For Salma Hayek, Frida — aka the Unibrow for that cuddly caterpillar stretching artfully across her lower forehead — was a lifelong fascination, so much so that she battled the likes of Madonna and Jennifer Lopez to get the role. Hubby Edward Norton helped with the screenplay and plays Nelson Rockefeller, dour patron of Kahlo’s hubby Diego Rivera, and Julie Taymor directs. The result is a colorful, lively dual biography — it’s as much about Diego Rivera as Frida — that collapses into cliché too often to be ultimately much more than glorified soap opera.
The film certainly moves briskly, sampling the high and low points (there were probably more of the latter) of Frida’s stormy life. First we see her as a scandalous student, running with a pack of intellectual boys and terrorizing the teachers. Then comes the famous bus crash that left her in a body cast for a month and began her slide into disability and chronic pain. Still, she forges ahead, becoming a central figure in the rich arts scene in Mexico City in the 1920s and ’30s. Along the way she cultivated a seductive personal style that included surrounding herself with peacocks and monkeys, and forging a powerful, quite individual kind of painting in which she appears as a kind of stoic lab specimen occupying surreal landscapes.
Much of Frida tracks her on-again off-again relationship with Diego Rivera (a predictable Alfred Molina), whom she alternately adores and denounces as a “fat womanizer,” the latter habit extending even to Frida’s sister. Their scenes are standard histronics, Frida screaming and hurling things and then Diego screaming and hurling things. Scenes like the cantina brawl resurrect every stereotype of “those hot-blooded Latins.” Still, Hayek seems made for the role, and her excessive embrace of the character has definite moments of pathos.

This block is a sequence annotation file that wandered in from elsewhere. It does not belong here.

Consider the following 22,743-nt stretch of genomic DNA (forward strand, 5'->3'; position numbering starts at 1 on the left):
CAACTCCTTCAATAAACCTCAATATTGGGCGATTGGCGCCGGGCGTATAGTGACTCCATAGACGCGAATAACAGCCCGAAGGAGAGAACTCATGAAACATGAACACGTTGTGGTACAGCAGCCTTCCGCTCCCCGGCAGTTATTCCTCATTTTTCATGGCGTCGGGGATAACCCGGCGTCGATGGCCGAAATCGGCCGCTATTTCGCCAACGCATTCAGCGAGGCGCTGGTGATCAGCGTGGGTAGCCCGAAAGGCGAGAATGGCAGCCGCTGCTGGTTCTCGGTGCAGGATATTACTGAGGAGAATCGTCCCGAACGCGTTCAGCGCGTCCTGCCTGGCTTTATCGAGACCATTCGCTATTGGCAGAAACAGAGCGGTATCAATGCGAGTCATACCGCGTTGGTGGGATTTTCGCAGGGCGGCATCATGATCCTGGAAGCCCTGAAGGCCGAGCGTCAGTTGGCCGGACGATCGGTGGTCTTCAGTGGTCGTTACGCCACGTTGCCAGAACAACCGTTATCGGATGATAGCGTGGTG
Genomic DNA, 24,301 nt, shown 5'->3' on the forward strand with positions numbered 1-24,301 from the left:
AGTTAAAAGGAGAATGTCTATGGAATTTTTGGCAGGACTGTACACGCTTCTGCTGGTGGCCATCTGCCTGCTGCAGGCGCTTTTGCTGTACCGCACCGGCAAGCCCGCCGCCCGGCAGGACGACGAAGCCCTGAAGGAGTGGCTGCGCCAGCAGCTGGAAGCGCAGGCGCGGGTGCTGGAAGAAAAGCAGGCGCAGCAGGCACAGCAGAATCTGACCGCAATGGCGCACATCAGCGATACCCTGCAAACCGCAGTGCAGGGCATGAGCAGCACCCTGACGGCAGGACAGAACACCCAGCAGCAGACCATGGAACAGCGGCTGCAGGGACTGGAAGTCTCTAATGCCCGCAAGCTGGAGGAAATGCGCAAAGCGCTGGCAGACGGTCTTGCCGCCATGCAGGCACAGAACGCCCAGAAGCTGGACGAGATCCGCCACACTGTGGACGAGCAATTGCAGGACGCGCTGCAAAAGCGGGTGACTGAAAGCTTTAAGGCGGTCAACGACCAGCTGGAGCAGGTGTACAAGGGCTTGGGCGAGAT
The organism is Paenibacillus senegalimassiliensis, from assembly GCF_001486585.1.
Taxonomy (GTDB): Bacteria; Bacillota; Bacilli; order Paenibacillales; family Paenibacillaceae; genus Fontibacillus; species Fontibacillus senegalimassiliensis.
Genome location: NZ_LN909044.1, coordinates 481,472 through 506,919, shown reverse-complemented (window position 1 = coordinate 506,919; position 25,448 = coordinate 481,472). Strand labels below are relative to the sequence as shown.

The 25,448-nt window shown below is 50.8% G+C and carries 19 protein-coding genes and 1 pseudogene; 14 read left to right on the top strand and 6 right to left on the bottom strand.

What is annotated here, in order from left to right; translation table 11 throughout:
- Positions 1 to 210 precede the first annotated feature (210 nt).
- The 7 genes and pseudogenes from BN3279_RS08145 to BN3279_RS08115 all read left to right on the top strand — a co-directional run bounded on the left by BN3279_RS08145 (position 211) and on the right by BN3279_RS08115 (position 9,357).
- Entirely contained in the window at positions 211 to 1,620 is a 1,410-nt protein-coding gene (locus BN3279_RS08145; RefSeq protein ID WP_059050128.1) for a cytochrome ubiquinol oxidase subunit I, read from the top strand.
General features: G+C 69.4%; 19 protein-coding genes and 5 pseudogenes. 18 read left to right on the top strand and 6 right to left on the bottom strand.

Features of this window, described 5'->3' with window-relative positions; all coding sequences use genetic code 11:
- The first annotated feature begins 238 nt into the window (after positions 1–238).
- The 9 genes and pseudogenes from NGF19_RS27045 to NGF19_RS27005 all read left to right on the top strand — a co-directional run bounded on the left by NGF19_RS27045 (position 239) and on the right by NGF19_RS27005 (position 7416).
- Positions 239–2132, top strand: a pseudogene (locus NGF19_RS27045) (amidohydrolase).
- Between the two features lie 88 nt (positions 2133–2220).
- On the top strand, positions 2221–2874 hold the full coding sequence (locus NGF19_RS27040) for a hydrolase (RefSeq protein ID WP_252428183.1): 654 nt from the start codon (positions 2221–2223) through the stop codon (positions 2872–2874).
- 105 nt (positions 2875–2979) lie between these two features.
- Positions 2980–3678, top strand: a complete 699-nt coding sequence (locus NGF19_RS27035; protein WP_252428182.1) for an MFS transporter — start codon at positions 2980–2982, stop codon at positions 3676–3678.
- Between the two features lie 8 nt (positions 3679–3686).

Queer viewers will appreciate a red-hot tango, complete with lingering kiss, between Frida and her new pal Tina Modotti, played with sizzle by the gorgeous Ashley Judd. And the look of the film can’t be faulted. It’s shot in vibrant colors that give an immediate feel of Mexico in the early twentieth century. Director Taymor enlisted the Brothers Quay to devise a series of bizarre animated scenes, including a wonderful Day of Death tableau vivant to express Frida’s nightmare in the hospital, that helps boost the too-often sagging energy of the surrounding melodrama.
The Lawless Heart (Neil Hunter and Tom Hunsinger, 2002)
This ensemble drama by Brits Neil Hunter and Tom Hunsinger (makers of the charming 1996 queer indie Boyfriends) has been variously called a “gem,” a “jewel,” and “heartfelt.” But gems can be cloudy, jewels can be paste, and heartfelt might mean it’s time for a trip to the cardiologist. The Lawless Heart is a well-intentioned, well-acted drama that slips too often into cliché and bathos to be effective.
The film reverses the old trend of killing off the homo at the end by doing it at the beginning. Much-loved gay restaurateur Stuart (David Coffey) has kicked, and a disparate group of friends, relatives, and lovers show up at his funeral, in the process trying to figure out the messes in their own lives.
His lover Nick (Tom Hollander) is understandably upset. His brother-in-law Dan (Bill Nighy) is understandably bored with his hetero life and family. His ne’er-do-well childhood pal Tim (Douglas Henshall) is understandably — well, you get it. They’re all in quiet crisis mode but terribly civilized. Even the homophobe, Dan, isn’t exactly virulent on the issue, contenting himself with making sotto voce catty remarks about queer promiscuity and flightiness, traits he seems poised to embrace himself. (I know, I know — that’s the point.) Complicating matters is a calm struggle over Stuart’s money, with Dan convincing his homo-simpatico wife to keep it for them rather than giving it to Nick, despite her impulse to do the latter.
The three men’s stories intersect and refract off each other in the film’s ambitious parallel structuring. Dan meets a zany Frenchwoman who tries to convince him to get more “joie” out of his “vivre” by forsaking convention. Tim moves in on Nick, turning his house of mourning into a raucous party palace, complete with thieving guests and strangers fucking in Nick’s bedroom. And in a trope that will annoy some viewers while reassuring others, Nick becomes a heterosexual — sort of.